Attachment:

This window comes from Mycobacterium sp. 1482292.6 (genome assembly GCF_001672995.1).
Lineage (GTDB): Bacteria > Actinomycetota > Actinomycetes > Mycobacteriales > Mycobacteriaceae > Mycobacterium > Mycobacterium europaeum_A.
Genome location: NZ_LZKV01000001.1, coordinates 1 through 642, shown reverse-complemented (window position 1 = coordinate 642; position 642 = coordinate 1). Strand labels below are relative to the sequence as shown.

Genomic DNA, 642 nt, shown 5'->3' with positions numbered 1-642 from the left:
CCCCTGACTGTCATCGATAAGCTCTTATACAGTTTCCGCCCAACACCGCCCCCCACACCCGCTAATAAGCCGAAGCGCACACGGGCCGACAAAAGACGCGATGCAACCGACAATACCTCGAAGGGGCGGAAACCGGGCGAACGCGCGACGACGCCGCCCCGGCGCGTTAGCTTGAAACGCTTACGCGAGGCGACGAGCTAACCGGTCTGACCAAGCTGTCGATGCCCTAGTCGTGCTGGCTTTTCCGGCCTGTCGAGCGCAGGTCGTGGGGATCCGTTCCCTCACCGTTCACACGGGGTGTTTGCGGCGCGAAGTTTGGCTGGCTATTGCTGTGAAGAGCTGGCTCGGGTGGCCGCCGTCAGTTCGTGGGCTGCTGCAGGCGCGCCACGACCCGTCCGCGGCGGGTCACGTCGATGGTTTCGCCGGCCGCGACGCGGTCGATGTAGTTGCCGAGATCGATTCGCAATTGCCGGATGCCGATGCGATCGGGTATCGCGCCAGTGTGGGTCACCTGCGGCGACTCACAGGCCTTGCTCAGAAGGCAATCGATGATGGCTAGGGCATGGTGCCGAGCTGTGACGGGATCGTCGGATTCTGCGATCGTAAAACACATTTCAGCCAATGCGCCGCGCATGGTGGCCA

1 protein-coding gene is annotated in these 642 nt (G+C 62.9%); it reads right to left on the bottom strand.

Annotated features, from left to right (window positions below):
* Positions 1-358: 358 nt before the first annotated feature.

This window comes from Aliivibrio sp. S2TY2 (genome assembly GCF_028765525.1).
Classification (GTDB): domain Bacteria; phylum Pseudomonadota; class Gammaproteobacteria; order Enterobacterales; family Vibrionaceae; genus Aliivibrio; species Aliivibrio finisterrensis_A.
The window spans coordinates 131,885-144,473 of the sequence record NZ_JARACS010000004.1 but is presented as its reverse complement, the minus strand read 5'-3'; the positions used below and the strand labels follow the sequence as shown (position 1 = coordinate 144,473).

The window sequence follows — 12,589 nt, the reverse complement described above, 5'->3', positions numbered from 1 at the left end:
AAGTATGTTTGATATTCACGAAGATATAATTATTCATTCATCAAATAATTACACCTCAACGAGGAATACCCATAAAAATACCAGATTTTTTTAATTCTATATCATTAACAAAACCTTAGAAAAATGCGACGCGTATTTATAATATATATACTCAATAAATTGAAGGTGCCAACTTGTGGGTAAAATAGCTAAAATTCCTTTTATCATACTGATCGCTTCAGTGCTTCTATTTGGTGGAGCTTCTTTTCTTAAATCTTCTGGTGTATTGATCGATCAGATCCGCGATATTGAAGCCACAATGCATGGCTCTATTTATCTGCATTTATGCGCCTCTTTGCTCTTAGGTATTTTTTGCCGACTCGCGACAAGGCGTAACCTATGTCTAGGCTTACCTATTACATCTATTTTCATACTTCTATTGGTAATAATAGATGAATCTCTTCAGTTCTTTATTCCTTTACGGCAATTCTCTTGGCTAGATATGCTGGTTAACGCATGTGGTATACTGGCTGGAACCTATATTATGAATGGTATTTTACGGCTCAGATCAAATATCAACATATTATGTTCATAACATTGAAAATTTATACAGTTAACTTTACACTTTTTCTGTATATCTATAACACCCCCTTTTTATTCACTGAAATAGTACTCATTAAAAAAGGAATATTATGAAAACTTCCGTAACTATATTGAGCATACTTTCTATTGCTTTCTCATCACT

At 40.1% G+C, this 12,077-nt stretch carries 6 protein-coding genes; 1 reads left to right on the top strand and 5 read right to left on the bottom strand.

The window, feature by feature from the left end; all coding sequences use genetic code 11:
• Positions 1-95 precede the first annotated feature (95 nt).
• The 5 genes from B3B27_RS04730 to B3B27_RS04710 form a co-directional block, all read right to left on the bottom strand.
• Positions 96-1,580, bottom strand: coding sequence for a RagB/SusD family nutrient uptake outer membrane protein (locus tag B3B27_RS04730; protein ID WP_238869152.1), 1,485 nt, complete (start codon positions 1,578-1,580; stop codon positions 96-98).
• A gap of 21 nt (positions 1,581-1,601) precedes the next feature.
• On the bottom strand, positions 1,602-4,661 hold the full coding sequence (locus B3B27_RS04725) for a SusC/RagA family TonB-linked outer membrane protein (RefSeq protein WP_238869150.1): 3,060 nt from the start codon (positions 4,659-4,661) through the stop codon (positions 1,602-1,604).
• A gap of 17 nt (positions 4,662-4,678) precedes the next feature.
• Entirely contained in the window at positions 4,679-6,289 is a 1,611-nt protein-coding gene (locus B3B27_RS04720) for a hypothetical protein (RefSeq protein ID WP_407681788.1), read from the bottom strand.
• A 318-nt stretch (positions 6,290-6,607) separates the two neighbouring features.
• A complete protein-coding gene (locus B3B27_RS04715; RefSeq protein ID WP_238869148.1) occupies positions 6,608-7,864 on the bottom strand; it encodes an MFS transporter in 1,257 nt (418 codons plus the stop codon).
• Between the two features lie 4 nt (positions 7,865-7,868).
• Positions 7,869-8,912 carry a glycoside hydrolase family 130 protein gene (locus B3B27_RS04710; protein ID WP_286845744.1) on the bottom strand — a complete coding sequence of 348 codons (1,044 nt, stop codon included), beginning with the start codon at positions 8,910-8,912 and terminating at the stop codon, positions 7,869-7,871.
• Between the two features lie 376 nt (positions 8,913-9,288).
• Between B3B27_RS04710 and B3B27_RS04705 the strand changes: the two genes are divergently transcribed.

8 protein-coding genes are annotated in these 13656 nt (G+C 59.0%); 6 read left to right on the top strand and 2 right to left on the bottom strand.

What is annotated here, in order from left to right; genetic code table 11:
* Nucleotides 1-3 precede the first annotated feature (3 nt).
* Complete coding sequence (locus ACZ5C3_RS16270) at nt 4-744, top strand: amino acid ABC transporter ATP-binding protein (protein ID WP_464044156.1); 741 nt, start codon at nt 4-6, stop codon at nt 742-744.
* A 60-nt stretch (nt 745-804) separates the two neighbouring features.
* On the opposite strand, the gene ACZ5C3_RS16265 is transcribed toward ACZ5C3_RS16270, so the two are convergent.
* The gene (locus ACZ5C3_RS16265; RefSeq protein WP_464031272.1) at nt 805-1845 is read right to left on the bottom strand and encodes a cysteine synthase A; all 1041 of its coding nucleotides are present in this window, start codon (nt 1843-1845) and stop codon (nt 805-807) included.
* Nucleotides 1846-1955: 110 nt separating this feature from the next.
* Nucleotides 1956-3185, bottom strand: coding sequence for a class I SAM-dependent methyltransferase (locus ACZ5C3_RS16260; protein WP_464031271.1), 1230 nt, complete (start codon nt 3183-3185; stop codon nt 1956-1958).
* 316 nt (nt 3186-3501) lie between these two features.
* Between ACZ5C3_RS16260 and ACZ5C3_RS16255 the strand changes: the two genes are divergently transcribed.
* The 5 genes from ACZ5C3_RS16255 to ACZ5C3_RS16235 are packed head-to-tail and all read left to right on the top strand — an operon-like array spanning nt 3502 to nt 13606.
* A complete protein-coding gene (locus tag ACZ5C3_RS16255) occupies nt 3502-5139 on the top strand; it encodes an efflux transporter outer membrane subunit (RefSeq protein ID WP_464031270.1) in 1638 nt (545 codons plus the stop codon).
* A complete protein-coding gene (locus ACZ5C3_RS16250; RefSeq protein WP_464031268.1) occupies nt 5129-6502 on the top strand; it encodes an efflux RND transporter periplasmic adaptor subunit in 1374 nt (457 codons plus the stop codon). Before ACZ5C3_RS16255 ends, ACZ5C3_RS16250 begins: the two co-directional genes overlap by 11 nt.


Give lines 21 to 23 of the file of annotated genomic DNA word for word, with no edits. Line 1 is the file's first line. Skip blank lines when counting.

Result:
• A gap of 17 nt (positions 4,662-4,678) precedes the next feature.
• Entirely contained in the window at positions 4,679-6,289 is a 1,611-nt protein-coding gene (locus B3B27_RS04720) for a hypothetical protein (RefSeq protein ID WP_407681788.1), read from the bottom strand.
• A 318-nt stretch (positions 6,290-6,607) separates the two neighbouring features.